tools

What's in my camera bag - 2017 edition

The most typical question I get is what do I currently use for my photography. So here is the 2017 version of the gear I use daily in my photography and also some unusual stuff such as my favorite books at the moment. 

Camera Bag

Let's start with the obvious, the camera bag. I have used plenty of different camera bags most of them from Lowepro. Currently, I use a Lowepro Protactic 450 AW. The customizability and size are perfect for my equipment. 

What's on my shopping list

The f-stop SHINN looks impressive for long hikes when you need to have room for all of your gear and essentials. 

Cameras

I use two camera bodies the Nikon D810 and D800. Mostly I just have the D810 with me, but for longer travels, I have the D800 as a backup. I also use the D800 to shoot timelapse while I have the D810 to shoot stills. 

What's on my shopping list

Nothing. I'm very pleased with the D810 at the moment, but if Nikon releases a successor to the D810, I'm sure I will be considering an upgrade. 

Lenses

To be honest, I have too many lenses at the moment. Most of which I leave at home and don't use at all. I'll be selling those because I don't need them anymore. Recently I received a Laowa 12 mm f/2.8 ultra wide angle lens which is excellent for night sky photography. What I love about the Laowa is the smooth focusing in the dark because of the hard mechanical stop for infinity. 

In My Bag

Nikon 14-24 mm f/2.8 - My go to lens for landscapes and star photography - sharp! 
Sigma 20 mm f/1.4 ART (Canon version here) - My newest lens is a great addition capturing Milky Way - so good!
Nikon 50 mm f/1.4 G - A great low light lens for shallow depth of field. Weights nothing!
Nikon 70-200 mm f/4.0 VR II - Sharp telephoto lens for landscapes and detail shots. 
Laowa 12 mm f/2.8 (only Canon and Pentax mounts avail at the moment in Amazon) - Excellent for astrophotography, weights about half of the Nikon 14-24 mm. 

Lenses I use sometimes but not often enough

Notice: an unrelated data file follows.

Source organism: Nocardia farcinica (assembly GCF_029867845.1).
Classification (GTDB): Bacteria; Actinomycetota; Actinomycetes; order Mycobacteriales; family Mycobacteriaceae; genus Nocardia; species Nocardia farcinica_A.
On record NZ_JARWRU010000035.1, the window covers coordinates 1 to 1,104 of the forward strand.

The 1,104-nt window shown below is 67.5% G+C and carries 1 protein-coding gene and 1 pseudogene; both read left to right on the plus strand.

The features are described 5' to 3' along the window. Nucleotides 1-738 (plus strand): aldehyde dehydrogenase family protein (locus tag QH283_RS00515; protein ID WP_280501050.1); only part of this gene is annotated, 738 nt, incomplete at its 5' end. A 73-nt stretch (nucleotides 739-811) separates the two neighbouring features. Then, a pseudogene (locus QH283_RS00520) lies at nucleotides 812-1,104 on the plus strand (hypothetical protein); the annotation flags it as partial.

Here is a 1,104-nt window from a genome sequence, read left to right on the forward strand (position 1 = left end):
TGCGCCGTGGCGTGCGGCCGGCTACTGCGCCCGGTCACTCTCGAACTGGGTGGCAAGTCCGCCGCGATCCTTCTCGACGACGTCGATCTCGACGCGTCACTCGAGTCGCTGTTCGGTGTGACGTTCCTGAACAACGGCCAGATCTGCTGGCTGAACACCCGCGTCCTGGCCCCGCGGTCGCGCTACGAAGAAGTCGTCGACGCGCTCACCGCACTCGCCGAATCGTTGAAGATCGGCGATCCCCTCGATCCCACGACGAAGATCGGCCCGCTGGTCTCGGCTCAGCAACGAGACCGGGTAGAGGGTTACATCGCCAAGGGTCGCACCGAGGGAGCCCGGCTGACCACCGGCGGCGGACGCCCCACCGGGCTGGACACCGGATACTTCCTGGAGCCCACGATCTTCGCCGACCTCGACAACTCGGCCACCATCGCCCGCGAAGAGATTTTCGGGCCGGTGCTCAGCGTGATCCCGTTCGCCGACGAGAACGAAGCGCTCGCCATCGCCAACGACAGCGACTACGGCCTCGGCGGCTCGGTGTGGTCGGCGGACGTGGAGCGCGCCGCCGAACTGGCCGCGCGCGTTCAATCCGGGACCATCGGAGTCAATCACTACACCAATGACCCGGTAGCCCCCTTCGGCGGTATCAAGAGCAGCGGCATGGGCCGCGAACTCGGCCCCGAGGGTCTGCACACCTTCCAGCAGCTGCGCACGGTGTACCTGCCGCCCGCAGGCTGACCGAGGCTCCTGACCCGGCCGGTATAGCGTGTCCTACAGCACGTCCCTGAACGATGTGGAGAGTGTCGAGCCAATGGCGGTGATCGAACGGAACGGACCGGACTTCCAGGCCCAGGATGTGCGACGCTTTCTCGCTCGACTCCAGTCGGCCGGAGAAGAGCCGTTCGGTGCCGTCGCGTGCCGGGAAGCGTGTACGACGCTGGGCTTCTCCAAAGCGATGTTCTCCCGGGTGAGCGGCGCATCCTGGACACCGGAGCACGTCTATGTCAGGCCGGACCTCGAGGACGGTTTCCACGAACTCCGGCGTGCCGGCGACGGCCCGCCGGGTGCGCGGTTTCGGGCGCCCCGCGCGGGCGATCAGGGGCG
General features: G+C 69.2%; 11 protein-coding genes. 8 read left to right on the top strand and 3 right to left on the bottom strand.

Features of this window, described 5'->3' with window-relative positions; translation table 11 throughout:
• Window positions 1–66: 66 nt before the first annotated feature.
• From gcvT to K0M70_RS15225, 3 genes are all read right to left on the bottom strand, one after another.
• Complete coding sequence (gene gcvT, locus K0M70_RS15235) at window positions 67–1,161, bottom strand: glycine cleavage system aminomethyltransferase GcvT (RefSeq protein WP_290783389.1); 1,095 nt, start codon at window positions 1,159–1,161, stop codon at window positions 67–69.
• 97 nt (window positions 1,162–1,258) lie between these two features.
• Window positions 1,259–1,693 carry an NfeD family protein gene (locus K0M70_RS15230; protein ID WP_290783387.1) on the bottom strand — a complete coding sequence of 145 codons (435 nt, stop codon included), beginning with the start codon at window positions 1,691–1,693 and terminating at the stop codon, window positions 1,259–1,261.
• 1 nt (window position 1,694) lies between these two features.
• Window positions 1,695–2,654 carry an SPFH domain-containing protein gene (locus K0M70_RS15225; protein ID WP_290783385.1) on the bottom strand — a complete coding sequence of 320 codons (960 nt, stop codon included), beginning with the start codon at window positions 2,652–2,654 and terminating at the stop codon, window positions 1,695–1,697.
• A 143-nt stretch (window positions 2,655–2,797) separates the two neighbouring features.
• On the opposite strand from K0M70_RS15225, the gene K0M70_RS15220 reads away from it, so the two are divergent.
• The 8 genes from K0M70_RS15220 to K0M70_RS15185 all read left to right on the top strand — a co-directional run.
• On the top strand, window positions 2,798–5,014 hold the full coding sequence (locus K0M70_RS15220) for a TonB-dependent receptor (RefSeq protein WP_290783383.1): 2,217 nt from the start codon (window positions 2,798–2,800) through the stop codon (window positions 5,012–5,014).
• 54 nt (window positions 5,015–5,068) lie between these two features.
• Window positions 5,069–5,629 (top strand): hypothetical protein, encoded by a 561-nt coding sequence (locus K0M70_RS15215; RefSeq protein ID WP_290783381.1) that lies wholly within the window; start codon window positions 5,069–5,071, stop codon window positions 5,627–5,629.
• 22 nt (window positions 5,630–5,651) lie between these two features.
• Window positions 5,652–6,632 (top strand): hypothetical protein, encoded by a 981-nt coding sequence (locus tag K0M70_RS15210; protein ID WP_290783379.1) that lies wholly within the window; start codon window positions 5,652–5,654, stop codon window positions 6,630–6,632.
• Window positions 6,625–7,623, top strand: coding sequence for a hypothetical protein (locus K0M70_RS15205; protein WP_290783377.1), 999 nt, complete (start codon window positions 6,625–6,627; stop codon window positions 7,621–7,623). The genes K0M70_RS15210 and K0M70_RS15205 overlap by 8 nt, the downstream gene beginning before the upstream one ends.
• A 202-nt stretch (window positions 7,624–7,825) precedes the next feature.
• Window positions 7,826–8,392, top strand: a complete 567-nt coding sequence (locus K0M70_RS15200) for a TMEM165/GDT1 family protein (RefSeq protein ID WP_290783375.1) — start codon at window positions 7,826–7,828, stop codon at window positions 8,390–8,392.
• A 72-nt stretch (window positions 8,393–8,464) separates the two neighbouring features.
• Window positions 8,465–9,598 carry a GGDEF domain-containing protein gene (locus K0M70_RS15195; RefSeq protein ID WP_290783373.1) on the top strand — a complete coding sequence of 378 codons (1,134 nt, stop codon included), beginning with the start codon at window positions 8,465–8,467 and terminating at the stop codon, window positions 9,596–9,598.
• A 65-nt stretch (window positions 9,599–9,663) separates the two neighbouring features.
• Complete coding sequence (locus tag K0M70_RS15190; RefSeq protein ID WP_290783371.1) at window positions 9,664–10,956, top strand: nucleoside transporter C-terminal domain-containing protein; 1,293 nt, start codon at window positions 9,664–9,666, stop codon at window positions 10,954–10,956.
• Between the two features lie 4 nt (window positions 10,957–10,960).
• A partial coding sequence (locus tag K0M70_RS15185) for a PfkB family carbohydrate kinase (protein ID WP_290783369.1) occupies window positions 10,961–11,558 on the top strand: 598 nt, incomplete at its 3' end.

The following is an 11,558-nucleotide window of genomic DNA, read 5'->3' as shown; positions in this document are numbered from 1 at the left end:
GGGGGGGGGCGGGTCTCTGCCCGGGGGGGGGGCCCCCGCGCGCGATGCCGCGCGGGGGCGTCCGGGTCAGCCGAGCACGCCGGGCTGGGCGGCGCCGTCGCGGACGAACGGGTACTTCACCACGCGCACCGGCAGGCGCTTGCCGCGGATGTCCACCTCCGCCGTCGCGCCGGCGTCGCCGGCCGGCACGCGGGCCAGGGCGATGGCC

Sigma 24 mm f/1.4 ART Nikon (Canon mount) I use this for northern lights, it's sharp from 1.4!
Sigma 35 mm f/1.4 ART Nikon (Canon mount) I hardly put this lens on, sometimes when I capture our dog... 

Lenses I don't use anymore and will be selling

I first bought most of these when I switched to the D800, and since then have been gradually upgrading to the ones I have in my bag. All of these would be good enough for what I do. I think the upgrades have not really impacted the quality of my work so remember that when you first start. 

Nikon 16-35 mm f/4.0 VR - Great sharp wide angle for landscapes with screw on filters.
Nikon 70-300 mm f/4.5-5.6 VR- Small, cheap and light tele zoom.
Nikon 105 mm f2.5 AI - A legendary sharp lens for tight landscapes and smooth backgrounds.
Samyang 14 mm f/2.8 - Light and sharp astrophotography lens with huge wave distortion  (fixable though).
Sigma 50 mm f/1.4 - As sharp as the Nikon I use, but much heavier, so it has been sitting on the shelf for too long.
Sigma 70 mm f/2.8 Macro - Excellent for macro photography, sharp but slow autofocus.

What's on my shopping list

I will be getting a Nikon 28-300 mm f/3.5-5.6 VR soon as a travel lens, and it is what I will be carrying with me for the long hikes accompanied with an ultra wide angle lens for landscapes and star photography. 

Tripod & Other Accessories

I recently bought a Really Right Stuff TVC-24L Tripod with BH-40 LR Ballhead and quick release lever. I also got the TA-3-FRC Rock Claw Foot for it. These are fantastic for a slippery surface and of course for rocky terrain. The best choice was to get an L-plate for the Nikon D810. It makes it so much faster to change from vertical to horizontal and likewise. The only thing that is a bit annoying is that when it's freezing, the quick lever seems to jam in the middle. If I want to change the camera to the horizontal position I need to slide it from the end of the quick release platform and slide it back and then lock it in the position. 

Remote Controller

I use a standard Pixel remote controller for time-lapse work. And a Hahnel Giga T Pro II when I need more than 20 second's to get in the frame of my shot. Usually, I use the self-timer on my camera to get sharp images with either 2 sec or 5 sec timer. 

Filters

I recently received a set of Nisi filters with the filter holder for the Nikon 14-24 mm f/2.8, and I must admit the holder feels much more robust than the equivalent Lee holder. The only downside to the Nisi holder is that it seems to jam the zoom slightly when you screw it on the Nikon 14-24 mm which makes the zooming feel uncomfortable. 

Nisi Soft IR GND8 (0.9) - soft grad for balancing the exposures. 
Nisi IR ND1000 (3.0) - 10 stop filter, excellent for long exposure. Seems to have less vignetting than the Lee Big Stopper. 
Nisi HD Polarizer - This is a great filter to remove reflections or boost them. You can quickly rotate the holder so it's adjustable. 

Mavic Pro

I recently purchased a DJI Mavic Pro fly more combo to widen my possibilities in capturing different perspectives. I love using the Mavic Pro. The drone is small and easy to operate, and it fits perfectly with the rest of my gear in the camera bag.